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The Americas: Another month in the trenches

REUTERS/Carlos Jasso

November was an intense month in the Americas. In addition to ongoing attacks on the independent press and human rights activists, the month was marked by two important dates.

The International Day to End Impunity for Crimes against Journalists was commemorated on 2 November. IFEX and its 119 member organisations are committed to taking up the challenge of ending impunity, which exists in more than 90% of cases in several countries in the Americas.

Among other activities, IFEX published information on six paradigmatic cases in the fight against impunity around the world.

One of the countries where impunity reigns is Mexico. Of 176 preliminary investigations initiated into homicides, disappearances and attacks on media outlets, only 10% have resulted in convictions. The case of murdered journalist Miroslava Breach, in which seven months have passed with no progress, is just one example of impunity in the country.

Owing to the conditions in Mexico, the United Nations' and the Organisation of American States' special rapporteurs for freedom of expression, David Kaye and Edison Lanza, conducted a mission to the country to review the situation and analyse possible measures and recommendations. One of the first results of this mission was the creation of a working group for journalist protection.

And while the search for solutions continues, on 29 November an icebox with two human heads, along with a threatening message, was discovered outside the headquarters of a Mexican television network. The threat was issued by a drug cartel against a judge.


Censorship and attacks

In Venezuela the government approved the "Anti-Hate Law, for peaceful coexistence and tolerance", which encourages Internet censorship and includes penalties of prison terms up to 20 years.

In addition, IFEX members in the country have reported constant and increasing threats and attacks on freedom of expression perpetrated by the government of Nicolás Maduro.

Journalists in Paraguay are enduring similar conditions, especially those in the country's interior, where threats and physical attacks are all too common, according to local civil society organisations.

In Colombia, several journalists were assaulted during demonstrations in Cauca and Norte de Santander, and in Guatemala the government imprisoned community reporter Jerson Antonio Xitumul Morales.


Neutrality and commitments

Since he was elected on 8 November 2016, President Donald Trump has hardly let a week pass without making a decision that affects American media outlets. He has repeatedly denigrated journalists, accusing them of disseminating "fake news" and doing their job poorly. This is now the state of freedom of expression in the United States, a country that previously served as a reference point on this topic for the rest of the continent.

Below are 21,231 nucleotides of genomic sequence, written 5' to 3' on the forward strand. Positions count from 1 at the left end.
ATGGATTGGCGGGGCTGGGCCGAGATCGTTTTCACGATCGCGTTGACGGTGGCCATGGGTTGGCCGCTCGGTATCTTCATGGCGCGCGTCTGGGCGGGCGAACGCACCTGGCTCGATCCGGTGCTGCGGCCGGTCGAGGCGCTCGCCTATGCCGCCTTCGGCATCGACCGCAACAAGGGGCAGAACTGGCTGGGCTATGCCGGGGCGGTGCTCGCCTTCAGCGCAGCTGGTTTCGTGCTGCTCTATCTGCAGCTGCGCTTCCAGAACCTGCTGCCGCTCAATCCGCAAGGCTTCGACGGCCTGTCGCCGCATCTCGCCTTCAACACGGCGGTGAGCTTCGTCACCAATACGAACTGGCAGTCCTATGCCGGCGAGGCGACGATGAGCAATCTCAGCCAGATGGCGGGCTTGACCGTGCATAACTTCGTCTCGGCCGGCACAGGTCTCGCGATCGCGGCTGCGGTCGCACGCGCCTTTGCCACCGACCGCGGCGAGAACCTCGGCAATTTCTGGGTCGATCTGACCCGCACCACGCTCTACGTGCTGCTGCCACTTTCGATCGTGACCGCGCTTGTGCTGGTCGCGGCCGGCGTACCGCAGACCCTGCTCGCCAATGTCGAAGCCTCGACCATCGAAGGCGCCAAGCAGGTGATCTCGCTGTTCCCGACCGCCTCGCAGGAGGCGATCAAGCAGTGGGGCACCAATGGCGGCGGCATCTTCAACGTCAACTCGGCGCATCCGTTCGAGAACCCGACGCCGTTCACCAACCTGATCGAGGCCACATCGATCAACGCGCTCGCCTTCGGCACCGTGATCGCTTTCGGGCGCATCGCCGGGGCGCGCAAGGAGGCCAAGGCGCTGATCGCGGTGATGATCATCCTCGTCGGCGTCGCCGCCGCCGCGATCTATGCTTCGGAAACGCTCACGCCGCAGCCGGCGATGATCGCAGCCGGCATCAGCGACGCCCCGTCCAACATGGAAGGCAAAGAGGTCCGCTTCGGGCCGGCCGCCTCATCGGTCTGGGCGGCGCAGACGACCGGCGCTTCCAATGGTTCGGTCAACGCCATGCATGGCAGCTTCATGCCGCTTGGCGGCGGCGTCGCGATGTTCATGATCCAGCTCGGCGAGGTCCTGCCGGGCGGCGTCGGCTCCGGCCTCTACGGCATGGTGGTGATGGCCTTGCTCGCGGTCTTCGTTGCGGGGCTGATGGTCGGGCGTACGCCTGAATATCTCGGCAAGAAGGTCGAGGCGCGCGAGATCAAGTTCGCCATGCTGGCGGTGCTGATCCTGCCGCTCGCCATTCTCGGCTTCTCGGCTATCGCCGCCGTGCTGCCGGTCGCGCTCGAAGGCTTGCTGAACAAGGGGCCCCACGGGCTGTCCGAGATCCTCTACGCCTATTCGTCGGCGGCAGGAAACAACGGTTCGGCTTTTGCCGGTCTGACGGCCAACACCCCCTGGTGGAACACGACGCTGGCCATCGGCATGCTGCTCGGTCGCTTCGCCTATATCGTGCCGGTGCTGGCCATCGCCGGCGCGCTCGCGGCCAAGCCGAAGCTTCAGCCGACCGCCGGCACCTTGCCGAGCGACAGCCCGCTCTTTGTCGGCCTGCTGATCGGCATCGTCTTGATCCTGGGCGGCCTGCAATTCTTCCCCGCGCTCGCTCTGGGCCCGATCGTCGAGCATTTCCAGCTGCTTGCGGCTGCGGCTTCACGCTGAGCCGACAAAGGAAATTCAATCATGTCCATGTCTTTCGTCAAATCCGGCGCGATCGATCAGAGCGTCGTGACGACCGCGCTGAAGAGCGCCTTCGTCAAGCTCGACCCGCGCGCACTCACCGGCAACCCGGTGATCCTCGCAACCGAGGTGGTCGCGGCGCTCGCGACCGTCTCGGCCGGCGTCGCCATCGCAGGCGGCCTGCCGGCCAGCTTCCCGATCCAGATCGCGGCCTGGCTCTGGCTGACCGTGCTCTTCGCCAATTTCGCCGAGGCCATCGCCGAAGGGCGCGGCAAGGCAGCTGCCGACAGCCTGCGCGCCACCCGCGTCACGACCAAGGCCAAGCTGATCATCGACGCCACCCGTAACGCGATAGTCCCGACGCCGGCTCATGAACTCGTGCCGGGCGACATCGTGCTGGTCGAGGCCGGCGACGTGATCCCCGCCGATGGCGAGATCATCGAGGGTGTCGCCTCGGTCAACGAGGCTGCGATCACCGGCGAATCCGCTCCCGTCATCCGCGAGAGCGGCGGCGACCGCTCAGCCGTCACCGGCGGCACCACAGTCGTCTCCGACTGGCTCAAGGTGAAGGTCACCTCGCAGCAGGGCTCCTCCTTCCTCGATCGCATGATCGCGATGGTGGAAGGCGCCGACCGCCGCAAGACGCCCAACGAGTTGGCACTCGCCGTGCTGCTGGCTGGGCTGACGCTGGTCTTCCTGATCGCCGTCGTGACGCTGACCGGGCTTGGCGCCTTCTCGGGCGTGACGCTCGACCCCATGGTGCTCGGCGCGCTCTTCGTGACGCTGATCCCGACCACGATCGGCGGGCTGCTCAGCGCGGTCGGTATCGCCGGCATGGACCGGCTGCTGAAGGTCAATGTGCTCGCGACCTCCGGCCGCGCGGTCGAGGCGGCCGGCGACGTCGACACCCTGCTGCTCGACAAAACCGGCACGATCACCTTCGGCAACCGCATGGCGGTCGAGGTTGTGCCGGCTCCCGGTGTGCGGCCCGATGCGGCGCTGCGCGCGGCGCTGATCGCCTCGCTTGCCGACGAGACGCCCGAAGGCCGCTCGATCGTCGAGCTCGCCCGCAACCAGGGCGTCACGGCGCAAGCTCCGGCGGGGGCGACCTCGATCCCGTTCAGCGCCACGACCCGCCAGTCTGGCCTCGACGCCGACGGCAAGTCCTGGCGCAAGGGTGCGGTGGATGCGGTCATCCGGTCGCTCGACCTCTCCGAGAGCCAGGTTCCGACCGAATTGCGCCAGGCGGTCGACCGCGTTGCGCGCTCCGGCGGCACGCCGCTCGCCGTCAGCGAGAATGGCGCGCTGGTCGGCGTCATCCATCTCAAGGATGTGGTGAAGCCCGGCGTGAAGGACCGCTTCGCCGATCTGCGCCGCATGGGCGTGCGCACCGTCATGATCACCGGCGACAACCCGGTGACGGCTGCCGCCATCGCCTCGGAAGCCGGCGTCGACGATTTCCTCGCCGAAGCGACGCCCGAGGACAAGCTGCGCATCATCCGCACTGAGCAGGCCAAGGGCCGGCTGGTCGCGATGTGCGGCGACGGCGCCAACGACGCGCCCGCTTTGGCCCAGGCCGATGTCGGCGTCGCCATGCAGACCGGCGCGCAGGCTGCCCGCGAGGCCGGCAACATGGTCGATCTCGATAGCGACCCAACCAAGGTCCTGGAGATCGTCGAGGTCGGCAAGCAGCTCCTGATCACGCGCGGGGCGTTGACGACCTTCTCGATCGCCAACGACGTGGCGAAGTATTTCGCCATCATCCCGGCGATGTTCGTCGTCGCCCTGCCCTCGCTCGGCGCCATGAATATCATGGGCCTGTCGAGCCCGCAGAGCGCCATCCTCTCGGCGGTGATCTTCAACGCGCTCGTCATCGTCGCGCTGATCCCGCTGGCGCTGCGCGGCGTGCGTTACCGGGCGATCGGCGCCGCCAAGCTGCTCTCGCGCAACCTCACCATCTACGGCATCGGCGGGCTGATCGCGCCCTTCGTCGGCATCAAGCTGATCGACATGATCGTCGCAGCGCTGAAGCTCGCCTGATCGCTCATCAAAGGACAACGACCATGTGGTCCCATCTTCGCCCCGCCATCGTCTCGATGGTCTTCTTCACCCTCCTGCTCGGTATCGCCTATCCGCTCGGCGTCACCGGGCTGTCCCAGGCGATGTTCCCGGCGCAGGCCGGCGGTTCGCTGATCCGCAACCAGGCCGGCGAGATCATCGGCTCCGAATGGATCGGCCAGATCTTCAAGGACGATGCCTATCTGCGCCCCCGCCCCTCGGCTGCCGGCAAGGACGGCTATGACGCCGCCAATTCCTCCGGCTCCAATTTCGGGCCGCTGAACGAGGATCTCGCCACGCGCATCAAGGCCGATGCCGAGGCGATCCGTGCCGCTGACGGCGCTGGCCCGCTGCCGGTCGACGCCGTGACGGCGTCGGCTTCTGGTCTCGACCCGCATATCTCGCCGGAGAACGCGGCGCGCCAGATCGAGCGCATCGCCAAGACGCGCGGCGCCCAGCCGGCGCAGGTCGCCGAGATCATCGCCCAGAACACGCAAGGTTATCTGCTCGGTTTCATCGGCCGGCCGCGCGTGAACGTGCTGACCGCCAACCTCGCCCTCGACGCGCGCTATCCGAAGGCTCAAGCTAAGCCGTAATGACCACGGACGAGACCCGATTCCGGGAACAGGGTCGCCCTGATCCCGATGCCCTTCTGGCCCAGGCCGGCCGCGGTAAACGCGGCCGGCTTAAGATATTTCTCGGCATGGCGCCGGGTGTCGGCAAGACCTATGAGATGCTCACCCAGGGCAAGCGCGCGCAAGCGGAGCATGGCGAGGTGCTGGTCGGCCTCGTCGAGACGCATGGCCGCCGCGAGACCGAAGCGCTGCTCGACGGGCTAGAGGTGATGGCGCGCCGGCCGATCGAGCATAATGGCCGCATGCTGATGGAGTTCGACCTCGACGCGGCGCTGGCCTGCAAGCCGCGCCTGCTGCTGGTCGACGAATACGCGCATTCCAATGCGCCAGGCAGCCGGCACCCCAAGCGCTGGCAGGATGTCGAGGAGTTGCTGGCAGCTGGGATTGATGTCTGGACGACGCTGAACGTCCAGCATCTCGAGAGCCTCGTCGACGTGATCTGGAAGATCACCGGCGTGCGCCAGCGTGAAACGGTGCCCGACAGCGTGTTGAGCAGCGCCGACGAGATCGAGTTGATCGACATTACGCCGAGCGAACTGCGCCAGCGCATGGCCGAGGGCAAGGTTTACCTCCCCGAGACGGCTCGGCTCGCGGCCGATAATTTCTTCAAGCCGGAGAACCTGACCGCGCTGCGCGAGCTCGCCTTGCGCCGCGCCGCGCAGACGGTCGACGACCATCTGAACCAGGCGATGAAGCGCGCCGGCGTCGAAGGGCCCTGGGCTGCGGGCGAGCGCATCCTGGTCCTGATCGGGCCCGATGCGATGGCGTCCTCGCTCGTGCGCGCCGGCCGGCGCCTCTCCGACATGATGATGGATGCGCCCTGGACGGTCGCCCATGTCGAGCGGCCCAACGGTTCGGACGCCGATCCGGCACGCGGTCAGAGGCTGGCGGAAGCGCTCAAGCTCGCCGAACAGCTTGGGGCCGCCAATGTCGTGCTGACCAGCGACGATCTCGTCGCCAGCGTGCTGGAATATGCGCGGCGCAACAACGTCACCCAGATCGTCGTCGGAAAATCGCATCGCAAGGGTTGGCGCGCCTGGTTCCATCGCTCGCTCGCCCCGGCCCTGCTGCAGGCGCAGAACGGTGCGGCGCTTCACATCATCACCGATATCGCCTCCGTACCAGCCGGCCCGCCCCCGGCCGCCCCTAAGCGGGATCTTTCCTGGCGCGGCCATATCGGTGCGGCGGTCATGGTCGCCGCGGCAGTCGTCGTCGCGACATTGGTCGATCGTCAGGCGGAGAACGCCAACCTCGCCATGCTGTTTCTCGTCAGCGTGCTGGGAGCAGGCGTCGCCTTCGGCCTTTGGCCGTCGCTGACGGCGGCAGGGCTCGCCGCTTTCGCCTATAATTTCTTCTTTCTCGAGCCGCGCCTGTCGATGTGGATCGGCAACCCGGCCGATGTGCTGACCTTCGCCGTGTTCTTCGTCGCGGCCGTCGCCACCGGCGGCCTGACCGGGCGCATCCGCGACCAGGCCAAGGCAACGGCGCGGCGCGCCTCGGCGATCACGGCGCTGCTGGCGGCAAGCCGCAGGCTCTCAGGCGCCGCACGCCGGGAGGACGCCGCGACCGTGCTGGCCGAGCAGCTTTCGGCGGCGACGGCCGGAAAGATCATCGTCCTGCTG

Trump's November visit to Asia also carried with it symbolic implications regarding the importance the president places on freedom of expression. During the ten-day trip, Trump met with and offered support to governments headed by some of the worst press freedom violators in the world.

And while these issues are being discussed, another narrative, this one regarding net neutrality, is also playing out in the country. On this issue, Edison Lanza noted that a setback in the United States' regulations that guarantee neutrality and non-discrimination on the internet could have global impacts.


In brief

On 25 November, the International Day for the Elimination of Violence against Women, the organisation UN Women launched its campaign 16 days of activism, which will culminate on 10 December, Human Rights Day.

In Brazil, the Brazilian Association for Investigative Journalism, with the Tim Lopes Program for the protection of journalists, launched an interactive and documentary site providing information about journalist assassinations in the country.

In Uruguay, the National Human Rights Institution and Ombudsman's Office (Institución Nacional de Derechos Humanos y Defensoría del Pueblo, INDDHH) expressed its "deep concern over prolonged delays" by the government's executive and legislative branches in implementing the Audiovisual Communication Services Law.

In Ecuador, an artistic endeavour was censored by the Catholic Church and the municipality of Cuenca.

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